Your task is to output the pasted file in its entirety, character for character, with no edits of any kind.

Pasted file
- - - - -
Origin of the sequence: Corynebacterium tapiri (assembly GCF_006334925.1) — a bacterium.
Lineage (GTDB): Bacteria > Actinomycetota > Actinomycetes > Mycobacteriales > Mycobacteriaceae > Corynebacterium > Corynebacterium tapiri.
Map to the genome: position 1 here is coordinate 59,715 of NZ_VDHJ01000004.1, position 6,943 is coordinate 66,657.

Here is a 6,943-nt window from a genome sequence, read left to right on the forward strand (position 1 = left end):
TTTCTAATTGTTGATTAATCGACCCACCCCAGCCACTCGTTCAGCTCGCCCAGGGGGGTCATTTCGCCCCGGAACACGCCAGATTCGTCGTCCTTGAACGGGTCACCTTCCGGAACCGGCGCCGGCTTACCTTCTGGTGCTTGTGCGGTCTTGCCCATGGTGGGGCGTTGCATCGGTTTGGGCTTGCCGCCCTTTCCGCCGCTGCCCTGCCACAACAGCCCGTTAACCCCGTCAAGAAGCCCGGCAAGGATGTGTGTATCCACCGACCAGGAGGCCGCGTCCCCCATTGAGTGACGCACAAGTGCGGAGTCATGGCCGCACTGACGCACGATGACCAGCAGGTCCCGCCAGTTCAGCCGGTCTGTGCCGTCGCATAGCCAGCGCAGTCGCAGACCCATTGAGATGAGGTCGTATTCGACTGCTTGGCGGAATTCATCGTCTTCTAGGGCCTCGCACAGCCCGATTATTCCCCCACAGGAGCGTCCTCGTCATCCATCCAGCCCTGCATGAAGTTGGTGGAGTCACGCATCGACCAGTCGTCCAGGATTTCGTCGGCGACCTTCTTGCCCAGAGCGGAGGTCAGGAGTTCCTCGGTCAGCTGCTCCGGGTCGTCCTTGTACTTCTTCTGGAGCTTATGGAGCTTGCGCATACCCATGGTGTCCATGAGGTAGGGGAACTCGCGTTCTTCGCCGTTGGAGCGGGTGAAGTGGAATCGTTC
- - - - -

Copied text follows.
Origin of the sequence: Corynebacterium tapiri (assembly GCF_006334925.1) — a bacterium.
Lineage (GTDB): Bacteria > Actinomycetota > Actinomycetes > Mycobacteriales > Mycobacteriaceae > Corynebacterium > Corynebacterium tapiri.
Map to the genome: position 1 here is coordinate 59,715 of NZ_VDHJ01000004.1, position 6,943 is coordinate 66,657.

Here is a 6,943-nt window from a genome sequence, read left to right on the forward strand (position 1 = left end):
TTTCTAATTGTTGATTAATCGACCCACCCCAGCCACTCGTTCAGCTCGCCCAGGGGGGTCATTTCGCCCCGGAACACGCCAGATTCGTCGTCCTTGAACGGGTCACCTTCCGGAACCGGCGCCGGCTTACCTTCTGGTGCTTGTGCGGTCTTGCCCATGGTGGGGCGTTGCATCGGTTTGGGCTTGCCGCCCTTTCCGCCGCTGCCCTGCCACAACAGCCCGTTAACCCCGTCAAGAAGCCCGGCAAGGATGTGTGTATCCACCGACCAGGAGGCCGCGTCCCCCATTGAGTGACGCACAAGTGCGGAGTCATGGCCGCACTGACGCACGATGACCAGCAGGTCCCGCCAGTTCAGCCGGTCTGTGCCGTCGCATAGCCAGCGCAGTCGCAGACCCATTGAGATGAGGTCGTATTCGACTGCTTGGCGGAATTCATCGTCTTCTAGGGCCTCGCACAGCCCGATTATTCCCCCACAGGAGCGTCCTCGTCATCCATCCAGCCCTGCATGAAGTTGGTGGAGTCACGCATCGACCAGTCGTCCAGGATTTCGTCGGCGACCTTCTTGCCCAGAGCGGAGGTCAGGAGTTCCTCGGTCAGCTGCTCCGGGTCGTCCTTGTACTTCTTCTGGAGCTTATGGAGCTTGCGCATACCCATGGTGTCCATGAGGTAGGGGAACTCGCGTTCTTCGCCGTTGGAGCGGGTGAAGTGGAATCGTTC